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Walt Whitman to William Sloane Kennedy, 17 April [1886]

I have rec'd the Indexes—thanks—I send you a paper—I read my Death of Abraham Lincoln screed in Phila: Thursday last—best turn out & most profit to me yet.

I am about as usual—but certainly gradually slipping down every year. Dr Bucke has gone to England for two months. Love to you1


William Sloane Kennedy (1850–1929) was on the staff of the Philadelphia American and the Boston Transcript; he also published biographies of Longfellow, Holmes, and Whittier (Dictionary of American Biography [New York: Charles Scribner's Sons, 1933], 336–337). Apparently Kennedy called on the poet for the first time on November 21, 1880 (William Sloane Kennedy, Reminiscences of Walt Whitman [London: Alexander Gardener, 1896], 1). Though Kennedy was to become a fierce defender of Whitman, in his first published article he admitted reservations about the "coarse indecencies of language" and protested that Whitman's ideal of democracy was "too coarse and crude"; see The Californian, 3 (February 1881), 149–158. For more about Kennedy, see Katherine Reagan, "Kennedy, William Sloane (1850–1929)," Walt Whitman: An Encyclopedia, ed. J.R. LeMaster and Donald D. Kummings (New York: Garland Publishing, 1998).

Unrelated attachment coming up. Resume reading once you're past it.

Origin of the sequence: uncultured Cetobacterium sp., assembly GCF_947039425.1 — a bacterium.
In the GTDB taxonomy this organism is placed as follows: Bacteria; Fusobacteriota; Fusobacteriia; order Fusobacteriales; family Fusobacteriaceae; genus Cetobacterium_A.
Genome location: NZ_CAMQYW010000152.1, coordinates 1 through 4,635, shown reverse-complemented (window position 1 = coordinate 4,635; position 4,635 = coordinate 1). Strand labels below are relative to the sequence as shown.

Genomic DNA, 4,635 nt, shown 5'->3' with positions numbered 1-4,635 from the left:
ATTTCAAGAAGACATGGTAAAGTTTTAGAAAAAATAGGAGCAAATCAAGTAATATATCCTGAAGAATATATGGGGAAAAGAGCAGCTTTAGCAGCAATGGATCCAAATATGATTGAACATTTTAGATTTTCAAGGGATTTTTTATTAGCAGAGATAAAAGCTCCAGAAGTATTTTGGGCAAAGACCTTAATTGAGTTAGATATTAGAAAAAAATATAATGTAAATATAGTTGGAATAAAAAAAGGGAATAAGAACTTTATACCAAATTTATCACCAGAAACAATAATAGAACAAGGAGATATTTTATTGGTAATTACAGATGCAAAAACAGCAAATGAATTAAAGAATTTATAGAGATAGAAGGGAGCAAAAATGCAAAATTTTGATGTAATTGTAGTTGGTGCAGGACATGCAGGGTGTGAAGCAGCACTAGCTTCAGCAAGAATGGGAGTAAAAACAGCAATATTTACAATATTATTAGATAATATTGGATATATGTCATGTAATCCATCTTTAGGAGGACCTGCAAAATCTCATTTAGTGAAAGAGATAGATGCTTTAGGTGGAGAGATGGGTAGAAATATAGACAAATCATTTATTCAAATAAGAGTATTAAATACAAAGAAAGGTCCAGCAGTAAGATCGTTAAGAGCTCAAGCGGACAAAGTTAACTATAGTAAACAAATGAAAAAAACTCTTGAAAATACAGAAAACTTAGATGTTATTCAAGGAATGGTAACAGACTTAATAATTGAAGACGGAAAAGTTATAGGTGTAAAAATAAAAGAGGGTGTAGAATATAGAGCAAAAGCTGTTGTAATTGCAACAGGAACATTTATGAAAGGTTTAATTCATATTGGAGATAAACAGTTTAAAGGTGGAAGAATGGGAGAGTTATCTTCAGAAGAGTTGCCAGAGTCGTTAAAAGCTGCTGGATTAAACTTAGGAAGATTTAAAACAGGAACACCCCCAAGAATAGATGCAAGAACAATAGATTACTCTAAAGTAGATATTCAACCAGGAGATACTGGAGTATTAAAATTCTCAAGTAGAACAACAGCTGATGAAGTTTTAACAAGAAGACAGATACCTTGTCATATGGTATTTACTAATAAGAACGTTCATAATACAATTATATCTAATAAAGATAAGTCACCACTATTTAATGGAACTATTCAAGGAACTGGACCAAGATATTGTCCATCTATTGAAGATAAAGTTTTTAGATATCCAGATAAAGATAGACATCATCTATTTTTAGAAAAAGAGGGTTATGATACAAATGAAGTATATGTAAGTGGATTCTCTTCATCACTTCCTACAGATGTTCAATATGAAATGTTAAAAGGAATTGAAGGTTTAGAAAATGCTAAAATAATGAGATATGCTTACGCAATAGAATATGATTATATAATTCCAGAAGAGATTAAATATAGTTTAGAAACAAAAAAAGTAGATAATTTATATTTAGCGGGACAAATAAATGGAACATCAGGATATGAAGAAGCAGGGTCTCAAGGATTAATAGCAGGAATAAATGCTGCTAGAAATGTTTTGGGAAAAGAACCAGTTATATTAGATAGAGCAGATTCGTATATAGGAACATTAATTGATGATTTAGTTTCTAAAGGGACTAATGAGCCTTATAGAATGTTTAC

• 1. According to the Philadelphia Press on April 16, the lecture at the Opera House was preceded by a concert; the house was filled with guests, including Dr. S. Weir Mitchell, George W. Childs, Richard Watson Gilder, and Horace Howard Furness. With the lowering of the footlights, the stage was "in a half darkness save where in the centre the glow of the rose-globed study lamp cast its mellow light upon the August head of the poet as he bent over his pages." After the lecture Whitman read "O Captain! My Captain!" and "the audience remained seated until the poet dismissed them with an inclination of his massive head." Although Kennedy was writing enthusiastically about a book he proposed to do on the poet, Whitman evinced little interest. With his usual canny patience he bided his time until Kennedy "interpreted" his silence to mean that he wanted to see the manuscript. See the letter from Whitman to Kennedy of June 20, 1886. [back]
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